Home Remedies for Tomato Plants

Tomatoes grow fast and often develop no insect or disease problems for their entire growing season. Unfortunately, insects, including the destructive tomato hornworm, sometimes invade the tomato patch. The fungal disease called tomato blight can also cause tomato leaves to curl, turn yellow and die. Luckily, safe and effective home remedies exist to address both insect pests and tomato diseases.

Hand Picking

You can control tomato hornworms, snails and slugs and some other insects by picking them off by hand and squashing them. Many gardeners choose to wear gloves when they undertake this venture because some of these creatures are not pleasant to touch. Hand pick hornworms during the daytime, and snails and slugs in the evening when they are active.

Insecticidal Soap Spray

You can make an effective home remedy for soft-bodied sucking insects such as mealybugs, scale and aphids with simple dish detergent. Mix 1 tbsp. of mild dishwashing liquid with 1 qt. of water and fill a spray bottle. Spray your tomatoes every other day after the sun has left your garden, making sure to cover the undersides of leaves as well as the tops. Keep checking for insects and continue spraying until all signs of them are gone. You might need to reapply your soap spray later in the summer if the insects return.

Sticky Traps

Sticky traps are effective if your tomatoes have whiteflies or fruit flies. Yellow poster board and plastic zipper bags are the basis for a simple, homemade sticky trap, according to OnlineTips.org. Cut the heavy yellow paper to fit an 11- by 14-inch bag, insert it and seal the bag. Smear a sticky substance such as petroleum jelly over the outside of the bag to attract flying pests. The insects will get stuck and be unable to get free. When the sticky substance wears off or becomes too full of insects, discard the bag, put your yellow cardboard inside another bag and start over. It helps to hang several of these traps around your tomatoes for maximum effect.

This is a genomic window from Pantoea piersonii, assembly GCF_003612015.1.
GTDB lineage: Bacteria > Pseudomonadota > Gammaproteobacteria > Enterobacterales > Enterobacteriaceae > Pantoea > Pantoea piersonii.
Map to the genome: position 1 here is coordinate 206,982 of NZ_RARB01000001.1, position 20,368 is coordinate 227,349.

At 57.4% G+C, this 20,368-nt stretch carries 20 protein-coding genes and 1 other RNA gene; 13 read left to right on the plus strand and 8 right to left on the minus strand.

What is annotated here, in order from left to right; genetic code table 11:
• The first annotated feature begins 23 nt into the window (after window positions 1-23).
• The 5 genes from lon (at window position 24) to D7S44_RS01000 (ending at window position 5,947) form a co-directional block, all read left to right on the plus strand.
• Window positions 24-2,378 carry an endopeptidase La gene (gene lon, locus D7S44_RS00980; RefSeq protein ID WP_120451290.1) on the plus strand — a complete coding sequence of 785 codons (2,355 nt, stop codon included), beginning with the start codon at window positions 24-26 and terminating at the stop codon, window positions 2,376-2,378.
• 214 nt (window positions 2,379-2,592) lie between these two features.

Water Works Wonders

If your tomatoes have aphids, ants, scale insects, spider mites and other crawling insects, you can easily knock them off your plants with a sharp stream of water from your hose. Be sure to do this early in the morning so the plants will dry before nighttime, and avoid promoting fungal diseases that can occur when leaves remain wet during the cooler part of the day.

Remedies For Tomato Blight

If you notice small brown or black circular areas on your tomato plant's lower leaves, it could be the start of a fungal disease called tomato blight. This blight causes leaves to die back and fruit can rot. The Bordeaux mixture, originally from France, has effectively treated agricultural fungal diseases for more than 100 years. If you want to make your own formula, Mississippi State University Extension advises combining four parts copper sulfate and four parts lime with 50 parts of water. Strain the mixture before you spray your tomato plants.

Keywords: tomato plants, insect pests, plant diseases, hornworms snails aphids

About this Author

Barbara Fahs lives on Hawaii island, where she has created Hi'iaka's Healing Herb Garden. Fahs wrote "Super Simple Guide to Creating Hawaiian Gardens," and has been a professional writer since 1984. She contributes to Big Island Weekly, Ke Ola magazine, GardenGuides and eHow. She earned her B.A. at UCSB and her M.A. from San Jose State University.